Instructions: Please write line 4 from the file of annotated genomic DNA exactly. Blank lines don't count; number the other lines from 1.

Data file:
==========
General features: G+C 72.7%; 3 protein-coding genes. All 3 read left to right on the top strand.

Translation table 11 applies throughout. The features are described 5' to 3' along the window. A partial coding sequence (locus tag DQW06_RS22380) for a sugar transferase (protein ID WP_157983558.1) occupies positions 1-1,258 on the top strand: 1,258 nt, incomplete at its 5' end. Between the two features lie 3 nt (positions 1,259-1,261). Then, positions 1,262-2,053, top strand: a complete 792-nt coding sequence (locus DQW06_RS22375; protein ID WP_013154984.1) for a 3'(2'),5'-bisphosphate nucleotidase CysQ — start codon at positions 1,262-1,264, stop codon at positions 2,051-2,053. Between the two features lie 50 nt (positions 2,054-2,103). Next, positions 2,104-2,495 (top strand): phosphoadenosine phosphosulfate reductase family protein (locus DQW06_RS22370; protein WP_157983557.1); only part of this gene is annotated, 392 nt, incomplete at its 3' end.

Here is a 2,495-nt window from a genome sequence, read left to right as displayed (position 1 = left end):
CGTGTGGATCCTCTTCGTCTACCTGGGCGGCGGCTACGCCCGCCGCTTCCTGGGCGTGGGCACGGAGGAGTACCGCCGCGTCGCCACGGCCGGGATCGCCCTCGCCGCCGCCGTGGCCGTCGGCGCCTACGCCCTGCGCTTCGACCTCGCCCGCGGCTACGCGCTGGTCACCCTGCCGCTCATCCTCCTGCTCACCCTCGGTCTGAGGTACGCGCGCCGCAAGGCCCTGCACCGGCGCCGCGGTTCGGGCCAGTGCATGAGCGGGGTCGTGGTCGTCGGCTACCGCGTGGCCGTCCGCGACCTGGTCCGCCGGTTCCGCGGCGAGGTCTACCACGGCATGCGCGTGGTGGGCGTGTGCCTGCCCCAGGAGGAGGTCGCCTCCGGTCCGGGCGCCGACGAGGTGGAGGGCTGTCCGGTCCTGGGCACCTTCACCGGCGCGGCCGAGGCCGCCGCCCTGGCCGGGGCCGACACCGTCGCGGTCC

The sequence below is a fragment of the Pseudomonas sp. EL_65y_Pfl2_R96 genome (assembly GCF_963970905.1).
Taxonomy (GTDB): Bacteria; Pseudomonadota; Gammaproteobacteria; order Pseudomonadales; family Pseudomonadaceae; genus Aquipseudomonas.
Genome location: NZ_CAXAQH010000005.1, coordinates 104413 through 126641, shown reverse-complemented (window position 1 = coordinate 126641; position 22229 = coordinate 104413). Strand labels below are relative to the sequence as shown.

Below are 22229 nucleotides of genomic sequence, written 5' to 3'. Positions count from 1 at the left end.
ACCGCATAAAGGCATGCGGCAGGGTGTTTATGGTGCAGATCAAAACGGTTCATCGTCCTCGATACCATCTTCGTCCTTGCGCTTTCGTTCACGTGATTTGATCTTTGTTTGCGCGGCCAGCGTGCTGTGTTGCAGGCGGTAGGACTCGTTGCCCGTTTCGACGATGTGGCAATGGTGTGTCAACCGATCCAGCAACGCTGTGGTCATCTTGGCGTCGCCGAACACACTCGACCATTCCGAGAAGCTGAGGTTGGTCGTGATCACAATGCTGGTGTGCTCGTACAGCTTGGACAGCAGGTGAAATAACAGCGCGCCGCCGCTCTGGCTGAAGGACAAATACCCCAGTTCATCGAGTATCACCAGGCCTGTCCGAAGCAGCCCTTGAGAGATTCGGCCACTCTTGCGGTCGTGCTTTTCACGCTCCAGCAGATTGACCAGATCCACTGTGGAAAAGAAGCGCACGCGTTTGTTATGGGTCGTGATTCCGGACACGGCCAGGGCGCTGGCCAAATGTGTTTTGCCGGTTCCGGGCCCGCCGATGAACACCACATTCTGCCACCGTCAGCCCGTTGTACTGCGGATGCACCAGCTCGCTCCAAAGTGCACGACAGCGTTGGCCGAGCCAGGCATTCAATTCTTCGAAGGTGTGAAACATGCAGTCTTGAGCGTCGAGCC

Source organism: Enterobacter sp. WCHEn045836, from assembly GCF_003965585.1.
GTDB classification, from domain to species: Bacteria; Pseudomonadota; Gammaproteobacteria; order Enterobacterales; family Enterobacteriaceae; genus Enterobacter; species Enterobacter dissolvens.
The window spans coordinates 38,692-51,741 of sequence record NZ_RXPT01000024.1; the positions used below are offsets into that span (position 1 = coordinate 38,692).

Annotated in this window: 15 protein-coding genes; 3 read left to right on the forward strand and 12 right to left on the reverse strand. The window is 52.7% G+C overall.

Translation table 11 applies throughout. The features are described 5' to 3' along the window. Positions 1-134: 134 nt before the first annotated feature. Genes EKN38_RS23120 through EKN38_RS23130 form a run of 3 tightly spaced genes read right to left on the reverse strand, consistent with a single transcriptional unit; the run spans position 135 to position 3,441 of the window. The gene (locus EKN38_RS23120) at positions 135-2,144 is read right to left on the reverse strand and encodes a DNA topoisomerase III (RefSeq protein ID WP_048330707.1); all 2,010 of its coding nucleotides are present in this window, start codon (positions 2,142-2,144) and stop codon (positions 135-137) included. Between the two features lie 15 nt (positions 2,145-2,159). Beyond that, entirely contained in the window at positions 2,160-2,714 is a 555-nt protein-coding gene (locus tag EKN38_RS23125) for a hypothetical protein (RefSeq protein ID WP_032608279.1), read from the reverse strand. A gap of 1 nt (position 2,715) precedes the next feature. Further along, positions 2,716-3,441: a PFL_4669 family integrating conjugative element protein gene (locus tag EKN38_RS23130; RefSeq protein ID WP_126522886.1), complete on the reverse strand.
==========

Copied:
CGTGTGGATCCTCTTCGTCTACCTGGGCGGCGGCTACGCCCGCCGCTTCCTGGGCGTGGGCACGGAGGAGTACCGCCGCGTCGCCACGGCCGGGATCGCCCTCGCCGCCGCCGTGGCCGTCGGCGCCTACGCCCTGCGCTTCGACCTCGCCCGCGGCTACGCGCTGGTCACCCTGCCGCTCATCCTCCTGCTCACCCTCGGTCTGAGGTACGCGCGCCGCAAGGCCCTGCACCGGCGCCGCGGTTCGGGCCAGTGCATGAGCGGGGTCGTGGTCGTCGGCTACCGCGTGGCCGTCCGCGACCTGGTCCGCCGGTTCCGCGGCGAGGTCTACCACGGCATGCGCGTGGTGGGCGTGTGCCTGCCCCAGGAGGAGGTCGCCTCCGGTCCGGGCGCCGACGAGGTGGAGGGCTGTCCGGTCCTGGGCACCTTCACCGGCGCGGCCGAGGCCGCCGCCCTGGCCGGGGCCGACACCGTCGCGGTCC